Before we left for the event I gathered all the clothing so I could figure out if we had enough underwear and that sort of thing. Some skirts got tucked up and I spent kind of a long time color-coordinating the aprons and the dresses so it wouldn't look too matchy-matchy
The quilting pattern that I decided on was a simple square type design: stitch-in-the-ditch on both the horizontal and vertical seams and then bisect those squares horizontally and vertically.
The whole roll situation on the quilt was my make-do solution to not having a real quilting frame. I stitched the short ends of the quilt (with huuuuge stitches, of course) to the poles and rolled them both inward, so that the poles themselves stuck out on the ends and could be balanced on something. Then we'd roll the quilt out just a little bit and quilt from the middle towards the ends (so if things were going to shift it would be as even as possible). I have this thought that such systems were used "back in the day" and that the poles would be balanced on sawhorses. Of course, really legit quilting bees used a full sized frame that could have the whole quilt out at once, but that was out of the question given space concerns, and the fact that there would be only 3 quilters instead of 10+.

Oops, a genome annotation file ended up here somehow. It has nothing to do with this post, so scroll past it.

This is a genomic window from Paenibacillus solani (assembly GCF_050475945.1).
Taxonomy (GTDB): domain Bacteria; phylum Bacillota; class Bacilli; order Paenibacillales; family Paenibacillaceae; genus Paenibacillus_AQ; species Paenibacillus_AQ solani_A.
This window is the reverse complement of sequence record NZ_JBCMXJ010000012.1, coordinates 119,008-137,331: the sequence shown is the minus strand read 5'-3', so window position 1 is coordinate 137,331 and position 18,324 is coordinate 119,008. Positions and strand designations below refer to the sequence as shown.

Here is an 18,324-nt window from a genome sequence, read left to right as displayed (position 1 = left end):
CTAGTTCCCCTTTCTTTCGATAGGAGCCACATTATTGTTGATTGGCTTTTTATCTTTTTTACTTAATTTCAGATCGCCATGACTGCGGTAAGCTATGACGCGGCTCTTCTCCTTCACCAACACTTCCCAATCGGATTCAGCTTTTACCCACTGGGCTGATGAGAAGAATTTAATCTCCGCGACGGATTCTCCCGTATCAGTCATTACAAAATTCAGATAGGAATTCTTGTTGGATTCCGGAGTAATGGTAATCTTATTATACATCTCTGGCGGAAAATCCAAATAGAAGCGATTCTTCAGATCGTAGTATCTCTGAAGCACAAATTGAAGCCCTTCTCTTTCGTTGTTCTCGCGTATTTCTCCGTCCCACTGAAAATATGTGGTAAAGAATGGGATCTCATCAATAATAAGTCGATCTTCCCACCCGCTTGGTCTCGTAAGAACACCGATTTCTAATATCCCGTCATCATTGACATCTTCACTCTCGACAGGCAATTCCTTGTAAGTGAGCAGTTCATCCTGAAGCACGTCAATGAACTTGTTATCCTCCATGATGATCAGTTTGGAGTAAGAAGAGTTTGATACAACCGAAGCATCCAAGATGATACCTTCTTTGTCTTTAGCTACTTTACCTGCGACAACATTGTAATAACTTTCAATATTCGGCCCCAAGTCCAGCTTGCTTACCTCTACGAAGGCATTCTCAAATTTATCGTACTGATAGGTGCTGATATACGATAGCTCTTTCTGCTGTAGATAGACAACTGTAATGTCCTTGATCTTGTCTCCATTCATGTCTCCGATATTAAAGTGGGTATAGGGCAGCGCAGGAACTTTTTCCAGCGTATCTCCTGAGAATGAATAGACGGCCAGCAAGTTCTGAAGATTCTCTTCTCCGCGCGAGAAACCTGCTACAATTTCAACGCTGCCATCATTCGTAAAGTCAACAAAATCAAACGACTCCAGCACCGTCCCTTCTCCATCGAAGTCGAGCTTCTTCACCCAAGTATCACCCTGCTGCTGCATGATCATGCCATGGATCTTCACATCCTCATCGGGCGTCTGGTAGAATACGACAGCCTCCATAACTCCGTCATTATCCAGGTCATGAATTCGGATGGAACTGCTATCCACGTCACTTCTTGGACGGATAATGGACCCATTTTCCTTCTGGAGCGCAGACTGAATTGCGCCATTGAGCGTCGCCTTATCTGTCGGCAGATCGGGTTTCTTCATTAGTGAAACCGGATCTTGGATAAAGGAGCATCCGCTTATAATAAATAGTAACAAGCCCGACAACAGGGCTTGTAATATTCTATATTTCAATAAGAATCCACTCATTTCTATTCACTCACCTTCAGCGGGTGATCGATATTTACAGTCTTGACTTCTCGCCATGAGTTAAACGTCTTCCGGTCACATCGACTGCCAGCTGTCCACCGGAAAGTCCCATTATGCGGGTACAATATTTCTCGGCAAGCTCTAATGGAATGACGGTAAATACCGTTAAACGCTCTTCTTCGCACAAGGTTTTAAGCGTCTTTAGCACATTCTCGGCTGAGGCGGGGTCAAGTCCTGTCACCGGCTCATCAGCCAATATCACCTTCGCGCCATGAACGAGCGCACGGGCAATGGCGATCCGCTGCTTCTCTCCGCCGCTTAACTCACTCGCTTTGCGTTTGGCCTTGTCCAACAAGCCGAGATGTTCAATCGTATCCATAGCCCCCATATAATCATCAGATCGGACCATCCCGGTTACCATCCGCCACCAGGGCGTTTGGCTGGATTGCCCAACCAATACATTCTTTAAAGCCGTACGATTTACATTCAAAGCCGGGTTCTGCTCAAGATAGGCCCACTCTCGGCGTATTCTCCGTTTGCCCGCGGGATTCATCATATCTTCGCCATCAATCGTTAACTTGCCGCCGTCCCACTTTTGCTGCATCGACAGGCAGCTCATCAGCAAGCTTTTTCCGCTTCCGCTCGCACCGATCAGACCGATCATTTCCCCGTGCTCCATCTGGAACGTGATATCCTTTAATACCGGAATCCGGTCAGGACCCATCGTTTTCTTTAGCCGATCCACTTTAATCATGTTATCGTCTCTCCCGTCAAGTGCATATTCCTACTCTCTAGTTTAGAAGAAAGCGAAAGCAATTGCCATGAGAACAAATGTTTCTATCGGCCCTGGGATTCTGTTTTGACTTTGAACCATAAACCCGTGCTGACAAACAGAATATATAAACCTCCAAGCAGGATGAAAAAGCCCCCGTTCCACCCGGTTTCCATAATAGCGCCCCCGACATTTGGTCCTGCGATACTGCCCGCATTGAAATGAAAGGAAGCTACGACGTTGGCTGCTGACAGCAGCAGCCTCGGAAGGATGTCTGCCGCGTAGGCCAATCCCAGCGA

I did some hair research for this reenactment, because obviously my friends have short hair and I didn't want to do it wrong. Turns out, if one has got short hair in the 1860s, it should be center parted and tucked behind the ears. Super simple! And besides the usual "cut my hair to sell" and "cut my hair because I'm an invalid", apparently there was a bit of a fad for young but eligible ladies to wear short hair. I couldn't exactly confirm that fact - it was explained by youthful exuberance, or perhaps it was southern ladies sympathizing with the soldiers, or it was those crazy transcendentalists with their nutty ideas about relative equality of the sexes.
We did attract the attention of a number of quilters in the crowd, and one woman who had specifically come to see us to ask me a somewhat obscure question about signature quilts (which I could not answer). I didn't feel qualified to answer their questions, because I'm not a Quilter, but rather a seamstress dabbling in other arts.
In the whole afternoon, we only quilted about two rows worth of squares accross the quilt. I think it would have been much quicker to have masses more people working on it, but then we would probably have been even harder to approach.
We didn't have as much chance to talk about period-appropriate politics as I had hoped, because we talked more about our lives, and how quilts even work, and about why are we too frightening to talk to. I have some thoughts about how to remedy that in the future, though.